Will you chart a course on e-mobility or be left behind? Will you chart a course on e-mobility or be left behind?

Authors
Karen Felton

EY Americas Power & Utilities Leader

Delivering solutions to help utilities to transform and to solve their most pressing strategic priorities.

Marc Coltelli

EY Global Energy Strategy & Operations Leader (E-Mobility Lead)

Innovative, focused energy professional with more than 25 years’ experience. Passionate about turning strategy into reality.

Sachin Lulla

EY Advanced Manufacturing & Mobility, Global Digital Strategy & Transformation Leader

Internet of Things strategist. Digital influencer. Sector-focused thinker. Keynote speaker. Proud husband and father.

6 minute read 22 Jun 2021

Electric vehicles will literally transform the landscape of the US, demanding proactive planning and cross-industry sector collaboration.

In brief:

  • EY research shows that US sales of EVs will outpace those of all other engine types in 2036 — about a decade sooner than expected.
  • The auto, power and utilities, oil and gas, retail and other industries all have roles to play alongside the public sector. The future must be built today.

Electric vehicles (EVs) will transform the lives of Americans and their communities, yet this major reckoning, seeming both inevitable and indefinite, has historically remained on the horizon. Today, there are more signs than ever that this future is about to become the present, with the tipping point for passenger EVs likely arriving sooner than you think — rewriting business-as-usual for the transportation and energy industries and requiring collaboration across all industries and public-private partnerships.

While the shift toward e-mobility is accelerating, many challenges must be addressed — too many for one company or even one industry. The infrastructure for this transition needs to be designed and deployed in a way that anticipates how consumer demands will change, while maximizing investment value and improving electrical grid resilience. 

At stake is an e-mobility market in the US that will be worth $72 billion by 2030, EY analysts predict — and continue to surge as EVs dominate sales in the US likely that same decade. This includes revenues from the burgeoning ancillary market in batteries, vehicles, charging infrastructure and more.

What’s fueling the momentum for electric vehicles?

In 2020, just 2% of cars on the road in the US were EVs. But by 2036, EV sales in the US will outpace those of all other engine types, including hybrids — almost a decade sooner than previously expected — according to the new EY Mobility Lens Forecaster, a neural-network-based forecast modeling tool that analyzes supply and demand trends through 2050. By 2050, there could be as many as 165 million EVs in operation just in the US.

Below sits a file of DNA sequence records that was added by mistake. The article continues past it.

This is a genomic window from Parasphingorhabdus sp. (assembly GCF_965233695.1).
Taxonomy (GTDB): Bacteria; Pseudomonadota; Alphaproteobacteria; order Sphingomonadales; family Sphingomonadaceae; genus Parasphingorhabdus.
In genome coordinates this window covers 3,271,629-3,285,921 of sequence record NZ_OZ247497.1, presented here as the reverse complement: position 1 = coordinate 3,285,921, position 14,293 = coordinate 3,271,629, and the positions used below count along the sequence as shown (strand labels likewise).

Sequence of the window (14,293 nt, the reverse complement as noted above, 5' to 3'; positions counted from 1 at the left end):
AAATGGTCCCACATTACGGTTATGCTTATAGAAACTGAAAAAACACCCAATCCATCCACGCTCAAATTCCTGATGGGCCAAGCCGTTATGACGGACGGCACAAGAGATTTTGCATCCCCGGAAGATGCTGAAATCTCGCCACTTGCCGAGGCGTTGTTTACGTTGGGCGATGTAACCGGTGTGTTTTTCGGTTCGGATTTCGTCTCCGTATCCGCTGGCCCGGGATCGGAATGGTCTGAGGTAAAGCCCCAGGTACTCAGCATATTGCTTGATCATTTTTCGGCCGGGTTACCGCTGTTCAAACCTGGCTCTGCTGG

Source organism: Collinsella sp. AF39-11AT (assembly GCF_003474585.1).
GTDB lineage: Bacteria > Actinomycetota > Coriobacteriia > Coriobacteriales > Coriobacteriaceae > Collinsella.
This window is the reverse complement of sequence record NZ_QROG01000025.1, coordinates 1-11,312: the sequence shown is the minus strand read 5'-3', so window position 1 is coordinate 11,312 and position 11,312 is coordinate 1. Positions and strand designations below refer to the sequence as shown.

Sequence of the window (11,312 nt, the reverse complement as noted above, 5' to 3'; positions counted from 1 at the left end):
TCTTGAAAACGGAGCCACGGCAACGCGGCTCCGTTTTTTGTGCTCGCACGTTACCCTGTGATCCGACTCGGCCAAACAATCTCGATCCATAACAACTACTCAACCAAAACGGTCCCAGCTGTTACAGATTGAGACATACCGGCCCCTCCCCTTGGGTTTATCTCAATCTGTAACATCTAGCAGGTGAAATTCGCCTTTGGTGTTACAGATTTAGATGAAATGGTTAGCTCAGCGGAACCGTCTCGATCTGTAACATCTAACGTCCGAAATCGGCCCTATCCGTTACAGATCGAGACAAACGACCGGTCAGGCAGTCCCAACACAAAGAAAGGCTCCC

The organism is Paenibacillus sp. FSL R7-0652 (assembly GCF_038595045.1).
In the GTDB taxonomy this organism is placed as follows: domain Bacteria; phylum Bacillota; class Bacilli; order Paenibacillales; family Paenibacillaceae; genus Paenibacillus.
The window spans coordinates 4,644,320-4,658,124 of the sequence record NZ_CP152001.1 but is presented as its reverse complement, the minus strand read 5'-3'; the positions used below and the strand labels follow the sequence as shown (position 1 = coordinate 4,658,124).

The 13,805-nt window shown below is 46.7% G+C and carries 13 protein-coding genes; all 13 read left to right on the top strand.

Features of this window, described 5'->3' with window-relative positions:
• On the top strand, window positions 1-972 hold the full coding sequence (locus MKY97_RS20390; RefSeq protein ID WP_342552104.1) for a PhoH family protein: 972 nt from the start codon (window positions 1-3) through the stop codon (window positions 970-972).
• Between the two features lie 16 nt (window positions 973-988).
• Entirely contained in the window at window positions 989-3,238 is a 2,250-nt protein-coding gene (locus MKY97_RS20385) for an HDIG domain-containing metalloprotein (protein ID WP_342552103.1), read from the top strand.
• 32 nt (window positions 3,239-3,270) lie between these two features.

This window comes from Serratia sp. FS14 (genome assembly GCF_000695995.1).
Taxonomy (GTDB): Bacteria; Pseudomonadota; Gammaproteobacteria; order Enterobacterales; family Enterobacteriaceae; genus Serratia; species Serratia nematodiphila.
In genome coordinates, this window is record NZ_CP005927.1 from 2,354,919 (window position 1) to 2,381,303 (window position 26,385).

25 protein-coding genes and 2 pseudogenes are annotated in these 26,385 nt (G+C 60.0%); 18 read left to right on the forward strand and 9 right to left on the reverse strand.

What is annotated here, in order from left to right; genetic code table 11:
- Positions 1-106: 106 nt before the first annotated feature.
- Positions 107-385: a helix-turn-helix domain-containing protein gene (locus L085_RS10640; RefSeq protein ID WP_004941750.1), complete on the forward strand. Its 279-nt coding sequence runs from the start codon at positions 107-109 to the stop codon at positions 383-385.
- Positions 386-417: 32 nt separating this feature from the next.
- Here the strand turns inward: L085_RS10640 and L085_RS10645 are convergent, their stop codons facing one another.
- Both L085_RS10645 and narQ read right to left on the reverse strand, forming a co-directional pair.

It’s another study suggesting that, within 10 to 15 years, most forms of urban transport, including buses and taxis, will be electric (or run on alternative power sources, such as hydrogen). Meanwhile, China and Europe are on even faster timetables, and by 2045, non-EV sales will shrink to less than 1% of overall sales globally, our forecaster tool predicts.

On the one hand, this increase will be fueled by basic economics: while perhaps considered a niche product for the wealthy and environmentally focused today, these vehicles are expected to achieve cost parity with internal-combustion engine (ICE) vehicles in about five to six years in most regions, thanks to the rapidly declining costs of batteries. This is one crucial tipping point for transformation of the energy sector, tempered a bit by the possibility of a shortage of raw goods for battery production, such as lithium, amid surging demand.

Further, the new federal administration’s priorities on sustainability and infrastructure investment, along with renewed economic optimism as the US emerges from the shadow of the pandemic, are adding additional momentum behind addressing the ever-present challenge of climate change. 

President Joe Biden announced that the US will return to the Paris Agreement on addressing climate change, and to be consistent with its 2030 greenhouse gas emissions target, a 5% year-over-year reduction is needed at a minimum. Road transportation is a natural focus, since it accounts for almost one-quarter of total US emissions. With that in mind, the Biden Administration has also proposed replacing the federal fleet of 645,000 vehicles with EVs and financing half a million charging stations nationwide by 2030. He plans to allot $174 billion to increase the production and sales of zero-emission buses and cars, including $100 million on consumer rebates.

Additionally, many states have been leading on this issue for several years — for instance, 11 have committed to deploying 3.3 million zero-emissions vehicles by 2025. Some states, such as California, have gone so far as to ban the sale of ICE vehicles in their state by a certain date, and legislation on this issue is being debated across the country.